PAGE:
Specialists say that keeping a watch away from anything that could leech through its case is advisable as well, especially if it’s vintage. “You don’t want to expose it to perfumes, or hand creams, or any greasy substance that may intrude onto the dial and soil it — by that, I mean leave a stain,” said Edward Faber, the co-founder and chief executive of the Aaron Faber Gallery, a boutique in midtown Manhattan that cleans and repairs watches, and sells mostly vintage ones. “Many of these watches, especially the earlier ones before 1980, are not completely hermetic, so that oil or cream could seep into it.”

When they are not being worn, watches should be stored much like fine jewelry: away from anything that could scratch them and, ideally, in a case with a soft interior surface.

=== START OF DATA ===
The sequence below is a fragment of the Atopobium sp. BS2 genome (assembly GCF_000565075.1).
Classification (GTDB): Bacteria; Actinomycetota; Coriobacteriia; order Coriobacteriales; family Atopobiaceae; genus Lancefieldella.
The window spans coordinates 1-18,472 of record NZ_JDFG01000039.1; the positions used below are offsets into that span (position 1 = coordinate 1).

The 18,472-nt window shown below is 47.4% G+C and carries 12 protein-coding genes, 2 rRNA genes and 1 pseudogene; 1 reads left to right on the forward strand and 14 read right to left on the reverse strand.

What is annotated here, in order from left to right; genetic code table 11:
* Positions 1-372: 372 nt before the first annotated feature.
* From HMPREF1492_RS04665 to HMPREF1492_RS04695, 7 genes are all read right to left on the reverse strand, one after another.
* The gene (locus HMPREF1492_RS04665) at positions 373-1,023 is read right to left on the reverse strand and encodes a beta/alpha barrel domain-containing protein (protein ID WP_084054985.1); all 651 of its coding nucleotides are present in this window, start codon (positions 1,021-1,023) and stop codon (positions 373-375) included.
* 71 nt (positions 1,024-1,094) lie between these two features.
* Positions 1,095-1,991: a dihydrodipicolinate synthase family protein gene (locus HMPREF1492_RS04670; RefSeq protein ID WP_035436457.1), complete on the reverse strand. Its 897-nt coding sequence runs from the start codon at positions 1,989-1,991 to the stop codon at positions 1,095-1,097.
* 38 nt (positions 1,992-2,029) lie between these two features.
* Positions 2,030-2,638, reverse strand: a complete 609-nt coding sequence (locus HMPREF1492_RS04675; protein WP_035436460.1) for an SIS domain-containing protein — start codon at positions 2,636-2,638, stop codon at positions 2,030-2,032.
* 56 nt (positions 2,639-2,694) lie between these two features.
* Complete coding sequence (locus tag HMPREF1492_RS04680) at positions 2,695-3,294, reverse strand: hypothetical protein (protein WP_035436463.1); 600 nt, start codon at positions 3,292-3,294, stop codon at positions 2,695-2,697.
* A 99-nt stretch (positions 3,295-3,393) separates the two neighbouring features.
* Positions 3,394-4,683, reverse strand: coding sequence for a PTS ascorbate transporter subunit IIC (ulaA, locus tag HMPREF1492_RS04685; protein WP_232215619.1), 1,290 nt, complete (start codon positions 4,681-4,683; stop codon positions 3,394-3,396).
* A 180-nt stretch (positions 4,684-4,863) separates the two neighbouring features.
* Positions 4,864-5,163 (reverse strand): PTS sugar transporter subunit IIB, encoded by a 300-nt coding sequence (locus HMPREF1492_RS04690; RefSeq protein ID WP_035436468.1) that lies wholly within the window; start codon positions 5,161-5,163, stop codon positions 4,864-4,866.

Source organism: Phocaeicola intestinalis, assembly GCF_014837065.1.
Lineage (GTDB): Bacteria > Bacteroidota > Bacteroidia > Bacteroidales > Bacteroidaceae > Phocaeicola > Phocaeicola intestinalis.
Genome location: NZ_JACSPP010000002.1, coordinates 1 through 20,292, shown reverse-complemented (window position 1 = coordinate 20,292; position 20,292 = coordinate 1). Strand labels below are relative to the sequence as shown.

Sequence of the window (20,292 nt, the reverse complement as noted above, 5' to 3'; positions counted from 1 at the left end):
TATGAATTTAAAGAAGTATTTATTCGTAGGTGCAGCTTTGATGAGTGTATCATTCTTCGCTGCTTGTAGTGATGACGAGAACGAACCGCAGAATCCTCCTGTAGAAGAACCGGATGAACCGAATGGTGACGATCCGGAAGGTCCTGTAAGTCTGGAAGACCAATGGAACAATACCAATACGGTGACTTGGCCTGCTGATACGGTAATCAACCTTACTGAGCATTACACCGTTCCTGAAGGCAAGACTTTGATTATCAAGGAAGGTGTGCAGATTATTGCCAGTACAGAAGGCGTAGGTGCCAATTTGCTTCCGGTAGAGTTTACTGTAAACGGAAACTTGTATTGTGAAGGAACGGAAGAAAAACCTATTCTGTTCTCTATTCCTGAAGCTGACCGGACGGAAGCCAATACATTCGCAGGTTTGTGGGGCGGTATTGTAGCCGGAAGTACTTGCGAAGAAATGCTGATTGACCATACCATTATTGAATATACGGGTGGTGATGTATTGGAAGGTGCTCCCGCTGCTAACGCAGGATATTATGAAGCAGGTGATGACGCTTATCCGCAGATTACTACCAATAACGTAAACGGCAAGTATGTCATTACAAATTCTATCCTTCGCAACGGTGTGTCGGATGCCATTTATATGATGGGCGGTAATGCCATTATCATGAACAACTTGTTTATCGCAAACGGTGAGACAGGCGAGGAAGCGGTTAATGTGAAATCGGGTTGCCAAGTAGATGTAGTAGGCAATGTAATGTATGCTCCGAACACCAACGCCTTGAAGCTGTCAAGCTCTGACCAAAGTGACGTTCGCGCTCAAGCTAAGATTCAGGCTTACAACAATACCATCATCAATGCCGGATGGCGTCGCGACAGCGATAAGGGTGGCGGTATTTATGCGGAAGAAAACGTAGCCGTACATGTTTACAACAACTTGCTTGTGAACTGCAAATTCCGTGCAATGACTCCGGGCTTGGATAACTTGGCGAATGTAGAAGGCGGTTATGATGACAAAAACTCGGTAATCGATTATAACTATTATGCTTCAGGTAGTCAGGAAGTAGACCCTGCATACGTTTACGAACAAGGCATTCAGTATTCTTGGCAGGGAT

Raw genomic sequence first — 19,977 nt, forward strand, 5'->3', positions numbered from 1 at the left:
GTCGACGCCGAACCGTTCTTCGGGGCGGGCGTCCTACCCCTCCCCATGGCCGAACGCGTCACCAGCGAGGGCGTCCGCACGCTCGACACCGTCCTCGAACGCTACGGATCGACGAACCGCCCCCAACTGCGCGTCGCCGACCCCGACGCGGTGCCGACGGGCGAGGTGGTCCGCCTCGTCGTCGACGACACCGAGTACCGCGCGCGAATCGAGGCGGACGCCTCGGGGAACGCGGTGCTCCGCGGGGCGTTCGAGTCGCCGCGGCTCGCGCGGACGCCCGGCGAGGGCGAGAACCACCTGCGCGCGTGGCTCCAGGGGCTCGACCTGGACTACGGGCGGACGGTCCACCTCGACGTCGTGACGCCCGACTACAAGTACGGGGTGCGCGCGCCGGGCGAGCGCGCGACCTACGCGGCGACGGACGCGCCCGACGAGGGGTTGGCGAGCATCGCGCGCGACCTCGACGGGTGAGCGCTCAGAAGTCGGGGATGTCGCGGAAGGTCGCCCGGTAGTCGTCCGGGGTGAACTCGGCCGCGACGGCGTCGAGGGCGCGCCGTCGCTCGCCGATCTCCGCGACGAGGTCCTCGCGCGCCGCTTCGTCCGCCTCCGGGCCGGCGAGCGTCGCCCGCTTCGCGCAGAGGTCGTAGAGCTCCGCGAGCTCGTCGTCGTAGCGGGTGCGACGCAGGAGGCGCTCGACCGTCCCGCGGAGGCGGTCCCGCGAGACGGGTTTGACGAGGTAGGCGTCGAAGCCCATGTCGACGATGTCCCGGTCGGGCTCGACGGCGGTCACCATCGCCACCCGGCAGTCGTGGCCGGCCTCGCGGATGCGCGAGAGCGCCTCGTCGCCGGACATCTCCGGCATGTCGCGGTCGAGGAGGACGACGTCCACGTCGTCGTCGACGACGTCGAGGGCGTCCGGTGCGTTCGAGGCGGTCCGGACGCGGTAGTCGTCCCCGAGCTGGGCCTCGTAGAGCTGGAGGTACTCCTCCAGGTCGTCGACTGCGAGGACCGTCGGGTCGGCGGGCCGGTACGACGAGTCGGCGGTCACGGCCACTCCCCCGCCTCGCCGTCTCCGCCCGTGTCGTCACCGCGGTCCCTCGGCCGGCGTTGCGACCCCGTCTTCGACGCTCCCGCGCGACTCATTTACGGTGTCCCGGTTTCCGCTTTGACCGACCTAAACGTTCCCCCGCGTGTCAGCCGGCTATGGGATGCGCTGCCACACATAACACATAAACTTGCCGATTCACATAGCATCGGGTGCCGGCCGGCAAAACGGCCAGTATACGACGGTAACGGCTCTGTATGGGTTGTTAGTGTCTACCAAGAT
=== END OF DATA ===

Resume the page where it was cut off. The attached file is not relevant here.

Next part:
Mr. Surratt keeps his collection in a Hermès woven-leather-covered watch box, which has interior compartments lined in supple suede (it was a gift). Wolf, a company that has specialized in jewelry and watch boxes since 1834, offers a wide selection of cases with internal divisions, starting at around $50. The small pouches that high-end brands use to return watches after they have been repaired — Patek Philippe’s, for instance, are soft brown leather with a suede interior — are also an option, as are the boxes that watches come in at purchase.

Boxes with automatic winders are also popular; their action is designed to simulate wrist movement, to keep self-winding watches running when they are not being worn. However, the mechanisms inside these boxes sometimes wind in just one direction, Mr. Faber said, while most modern watches require movement in both directions — so it’s important to check before purchase.